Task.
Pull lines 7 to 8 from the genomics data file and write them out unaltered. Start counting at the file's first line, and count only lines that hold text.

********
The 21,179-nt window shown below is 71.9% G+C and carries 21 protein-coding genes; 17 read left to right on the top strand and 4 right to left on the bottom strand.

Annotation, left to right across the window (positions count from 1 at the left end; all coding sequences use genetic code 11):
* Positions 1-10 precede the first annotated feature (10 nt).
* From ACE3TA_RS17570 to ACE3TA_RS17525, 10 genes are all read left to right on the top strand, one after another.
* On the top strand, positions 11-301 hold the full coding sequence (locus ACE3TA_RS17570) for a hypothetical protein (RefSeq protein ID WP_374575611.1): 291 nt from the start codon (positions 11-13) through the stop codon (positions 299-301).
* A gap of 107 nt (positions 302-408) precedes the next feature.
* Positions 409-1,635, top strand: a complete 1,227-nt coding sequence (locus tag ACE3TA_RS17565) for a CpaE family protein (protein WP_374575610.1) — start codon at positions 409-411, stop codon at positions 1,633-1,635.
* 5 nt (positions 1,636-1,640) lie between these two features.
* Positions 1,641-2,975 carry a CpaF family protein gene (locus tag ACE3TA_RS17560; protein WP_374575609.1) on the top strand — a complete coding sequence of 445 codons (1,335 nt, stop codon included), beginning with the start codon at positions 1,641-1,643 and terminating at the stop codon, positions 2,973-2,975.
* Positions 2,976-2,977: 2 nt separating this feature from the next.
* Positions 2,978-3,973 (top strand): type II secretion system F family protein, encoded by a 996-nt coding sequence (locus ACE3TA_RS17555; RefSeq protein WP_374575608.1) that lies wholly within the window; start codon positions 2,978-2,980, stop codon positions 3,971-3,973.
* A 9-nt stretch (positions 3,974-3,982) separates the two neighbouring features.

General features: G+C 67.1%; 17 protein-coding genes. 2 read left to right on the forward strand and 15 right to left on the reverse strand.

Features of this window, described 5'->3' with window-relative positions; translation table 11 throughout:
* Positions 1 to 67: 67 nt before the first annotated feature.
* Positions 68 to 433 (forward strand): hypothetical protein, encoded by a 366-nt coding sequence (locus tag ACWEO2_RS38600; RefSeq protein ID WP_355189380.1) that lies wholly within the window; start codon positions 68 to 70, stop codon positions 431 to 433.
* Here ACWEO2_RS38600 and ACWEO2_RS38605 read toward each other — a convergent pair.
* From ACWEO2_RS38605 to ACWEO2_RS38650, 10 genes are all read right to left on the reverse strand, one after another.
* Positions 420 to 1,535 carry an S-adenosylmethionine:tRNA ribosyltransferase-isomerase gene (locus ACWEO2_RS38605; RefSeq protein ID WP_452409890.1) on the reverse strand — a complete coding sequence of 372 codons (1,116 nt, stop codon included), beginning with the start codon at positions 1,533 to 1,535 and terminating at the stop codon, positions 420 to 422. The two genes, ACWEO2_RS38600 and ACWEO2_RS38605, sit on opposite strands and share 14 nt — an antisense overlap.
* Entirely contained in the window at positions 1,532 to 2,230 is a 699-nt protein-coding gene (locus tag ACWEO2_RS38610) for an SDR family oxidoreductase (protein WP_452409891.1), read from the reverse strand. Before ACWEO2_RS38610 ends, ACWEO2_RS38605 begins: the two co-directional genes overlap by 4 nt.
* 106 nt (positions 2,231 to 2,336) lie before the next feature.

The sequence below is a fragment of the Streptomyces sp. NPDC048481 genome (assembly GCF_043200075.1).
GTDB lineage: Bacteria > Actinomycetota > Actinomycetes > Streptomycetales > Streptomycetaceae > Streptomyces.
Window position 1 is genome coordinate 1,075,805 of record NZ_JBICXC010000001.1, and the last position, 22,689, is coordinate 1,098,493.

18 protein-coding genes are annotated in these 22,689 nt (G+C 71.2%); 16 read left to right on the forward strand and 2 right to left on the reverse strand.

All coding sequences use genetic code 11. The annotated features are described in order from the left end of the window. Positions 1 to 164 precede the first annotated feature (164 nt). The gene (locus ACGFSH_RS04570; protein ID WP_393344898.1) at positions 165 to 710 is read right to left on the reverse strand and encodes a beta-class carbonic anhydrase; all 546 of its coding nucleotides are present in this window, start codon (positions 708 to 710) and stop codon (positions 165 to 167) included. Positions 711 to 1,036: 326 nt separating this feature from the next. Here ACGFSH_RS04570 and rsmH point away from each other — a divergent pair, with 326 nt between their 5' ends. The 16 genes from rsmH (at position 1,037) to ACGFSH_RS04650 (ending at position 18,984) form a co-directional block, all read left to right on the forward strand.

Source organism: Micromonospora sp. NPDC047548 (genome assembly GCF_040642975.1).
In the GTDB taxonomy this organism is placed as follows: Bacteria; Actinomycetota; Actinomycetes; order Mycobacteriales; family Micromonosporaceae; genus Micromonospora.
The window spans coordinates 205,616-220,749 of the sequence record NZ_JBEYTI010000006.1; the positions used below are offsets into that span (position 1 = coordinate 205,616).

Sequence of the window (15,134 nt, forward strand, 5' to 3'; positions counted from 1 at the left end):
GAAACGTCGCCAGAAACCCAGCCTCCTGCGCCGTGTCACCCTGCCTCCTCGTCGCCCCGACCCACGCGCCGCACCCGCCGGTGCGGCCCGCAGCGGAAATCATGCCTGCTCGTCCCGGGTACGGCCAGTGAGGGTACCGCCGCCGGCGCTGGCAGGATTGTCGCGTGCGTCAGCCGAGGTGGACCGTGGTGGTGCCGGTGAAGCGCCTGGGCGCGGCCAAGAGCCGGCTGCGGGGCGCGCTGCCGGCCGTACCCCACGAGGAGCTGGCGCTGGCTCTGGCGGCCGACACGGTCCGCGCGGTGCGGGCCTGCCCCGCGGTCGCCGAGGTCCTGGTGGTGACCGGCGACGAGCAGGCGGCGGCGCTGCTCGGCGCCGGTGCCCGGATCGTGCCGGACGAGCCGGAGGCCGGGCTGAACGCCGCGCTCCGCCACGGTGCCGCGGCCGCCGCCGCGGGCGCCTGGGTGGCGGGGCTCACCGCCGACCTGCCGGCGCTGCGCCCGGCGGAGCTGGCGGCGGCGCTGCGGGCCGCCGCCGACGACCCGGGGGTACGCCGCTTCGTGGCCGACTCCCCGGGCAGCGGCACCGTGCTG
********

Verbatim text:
* Positions 409-1,635, top strand: a complete 1,227-nt coding sequence (locus tag ACE3TA_RS17565) for a CpaE family protein (protein WP_374575610.1) — start codon at positions 409-411, stop codon at positions 1,633-1,635.
* 5 nt (positions 1,636-1,640) lie between these two features.